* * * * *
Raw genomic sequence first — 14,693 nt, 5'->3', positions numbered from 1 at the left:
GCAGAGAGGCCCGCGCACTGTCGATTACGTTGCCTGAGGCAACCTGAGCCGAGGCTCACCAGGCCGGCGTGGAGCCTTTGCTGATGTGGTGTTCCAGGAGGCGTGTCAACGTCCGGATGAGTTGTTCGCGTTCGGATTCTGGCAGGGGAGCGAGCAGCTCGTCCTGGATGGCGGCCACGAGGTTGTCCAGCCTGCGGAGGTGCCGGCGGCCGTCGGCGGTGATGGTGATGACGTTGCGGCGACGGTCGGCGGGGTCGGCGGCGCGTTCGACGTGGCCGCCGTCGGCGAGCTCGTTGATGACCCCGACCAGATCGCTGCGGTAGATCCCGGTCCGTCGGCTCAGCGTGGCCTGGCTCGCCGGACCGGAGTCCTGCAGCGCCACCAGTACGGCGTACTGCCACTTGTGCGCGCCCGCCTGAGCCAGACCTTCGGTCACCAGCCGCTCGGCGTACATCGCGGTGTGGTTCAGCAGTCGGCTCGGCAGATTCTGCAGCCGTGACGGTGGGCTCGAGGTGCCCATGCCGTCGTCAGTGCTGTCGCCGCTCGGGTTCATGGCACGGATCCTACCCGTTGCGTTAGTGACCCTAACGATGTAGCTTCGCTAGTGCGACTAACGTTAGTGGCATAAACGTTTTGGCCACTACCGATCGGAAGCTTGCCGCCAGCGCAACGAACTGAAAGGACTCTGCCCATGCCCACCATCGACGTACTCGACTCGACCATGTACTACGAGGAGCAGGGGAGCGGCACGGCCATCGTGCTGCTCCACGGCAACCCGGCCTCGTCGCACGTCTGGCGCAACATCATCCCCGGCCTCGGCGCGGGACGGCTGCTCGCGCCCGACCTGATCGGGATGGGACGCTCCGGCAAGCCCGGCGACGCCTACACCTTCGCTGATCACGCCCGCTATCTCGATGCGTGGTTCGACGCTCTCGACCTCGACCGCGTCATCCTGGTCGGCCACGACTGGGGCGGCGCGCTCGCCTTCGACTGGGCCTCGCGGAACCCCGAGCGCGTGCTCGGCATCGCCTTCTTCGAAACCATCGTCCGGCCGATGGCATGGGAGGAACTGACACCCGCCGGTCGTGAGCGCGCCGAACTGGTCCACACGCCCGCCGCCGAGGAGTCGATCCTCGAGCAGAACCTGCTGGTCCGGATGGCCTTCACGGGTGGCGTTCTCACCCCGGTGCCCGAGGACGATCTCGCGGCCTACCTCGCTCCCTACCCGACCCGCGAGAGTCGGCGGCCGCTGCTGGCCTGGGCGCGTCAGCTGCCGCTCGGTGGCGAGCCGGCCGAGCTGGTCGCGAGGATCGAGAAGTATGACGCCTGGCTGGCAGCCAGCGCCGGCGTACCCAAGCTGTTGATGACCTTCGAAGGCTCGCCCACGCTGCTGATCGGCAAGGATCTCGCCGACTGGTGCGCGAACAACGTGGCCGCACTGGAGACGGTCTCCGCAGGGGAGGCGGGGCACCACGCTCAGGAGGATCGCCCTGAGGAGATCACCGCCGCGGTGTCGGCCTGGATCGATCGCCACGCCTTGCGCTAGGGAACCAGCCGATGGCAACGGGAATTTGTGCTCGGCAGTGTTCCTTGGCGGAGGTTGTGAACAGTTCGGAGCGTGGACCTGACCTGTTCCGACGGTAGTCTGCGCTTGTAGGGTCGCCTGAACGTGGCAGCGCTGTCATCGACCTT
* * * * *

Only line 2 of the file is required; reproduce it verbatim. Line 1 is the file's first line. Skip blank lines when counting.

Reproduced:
GCAGAGAGGCCCGCGCACTGTCGATTACGTTGCCTGAGGCAACCTGAGCCGAGGCTCACCAGGCCGGCGTGGAGCCTTTGCTGATGTGGTGTTCCAGGAGGCGTGTCAACGTCCGGATGAGTTGTTCGCGTTCGGATTCTGGCAGGGGAGCGAGCAGCTCGTCCTGGATGGCGGCCACGAGGTTGTCCAGCCTGCGGAGGTGCCGGCGGCCGTCGGCGGTGATGGTGATGACGTTGCGGCGACGGTCGGCGGGGTCGGCGGCGCGTTCGACGTGGCCGCCGTCGGCGAGCTCGTTGATGACCCCGACCAGATCGCTGCGGTAGATCCCGGTCCGTCGGCTCAGCGTGGCCTGGCTCGCCGGACCGGAGTCCTGCAGCGCCACCAGTACGGCGTACTGCCACTTGTGCGCGCCCGCCTGAGCCAGACCTTCGGTCACCAGCCGCTCGGCGTACATCGCGGTGTGGTTCAGCAGTCGGCTCGGCAGATTCTGCAGCCGTGACGGTGGGCTCGAGGTGCCCATGCCGTCGTCAGTGCTGTCGCCGCTCGGGTTCATGGCACGGATCCTACCCGTTGCGTTAGTGACCCTAACGATGTAGCTTCGCTAGTGCGACTAACGTTAGTGGCATAAACGTTTTGGCCACTACCGATCGGAAGCTTGCCGCCAGCGCAACGAACTGAAAGGACTCTGCCCATGCCCACCATCGACGTACTCGACTCGACCATGTACTACGAGGAGCAGGGGAGCGGCACGGCCATCGTGCTGCTCCACGGCAACCCGGCCTCGTCGCACGTCTGGCGCAACATCATCCCCGGCCTCGGCGCGGGACGGCTGCTCGCGCCCGACCTGATCGGGATGGGACGCTCCGGCAAGCCCGGCGACGCCTACACCTTCGCTGATCACGCCCGCTATCTCGATGCGTGGTTCGACGCTCTCGACCTCGACCGCGTCATCCTGGTCGGCCACGACTGGGGCGGCGCGCTCGCCTTCGACTGGGCCTCGCGGAACCCCGAGCGCGTGCTCGGCATCGCCTTCTTCGAAACCATCGTCCGGCCGATGGCATGGGAGGAACTGACACCCGCCGGTCGTGAGCGCGCCGAACTGGTCCACACGCCCGCCGCCGAGGAGTCGATCCTCGAGCAGAACCTGCTGGTCCGGATGGCCTTCACGGGTGGCGTTCTCACCCCGGTGCCCGAGGACGATCTCGCGGCCTACCTCGCTCCCTACCCGACCCGCGAGAGTCGGCGGCCGCTGCTGGCCTGGGCGCGTCAGCTGCCGCTCGGTGGCGAGCCGGCCGAGCTGGTCGCGAGGATCGAGAAGTATGACGCCTGGCTGGCAGCCAGCGCCGGCGTACCCAAGCTGTTGATGACCTTCGAAGGCTCGCCCACGCTGCTGATCGGCAAGGATCTCGCCGACTGGTGCGCGAACAACGTGGCCGCACTGGAGACGGTCTCCGCAGGGGAGGCGGGGCACCACGCTCAGGAGGATCGCCCTGAGGAGATCACCGCCGCGGTGTCGGCCTGGATCGATCGCCACGCCTTGCGCTAGGGAACCAGCCGATGGCAACGGGAATTTGTGCTCGGCAGTGTTCCTTGGCGGAGGTTGTGAACAGTTCGGAGCGTGGACCTGACCTGTTCCGACGGTAGTCTGCGCTTGTAGGGTCGCCTGAACGTGGCAGCGCTGTCATCGACCTT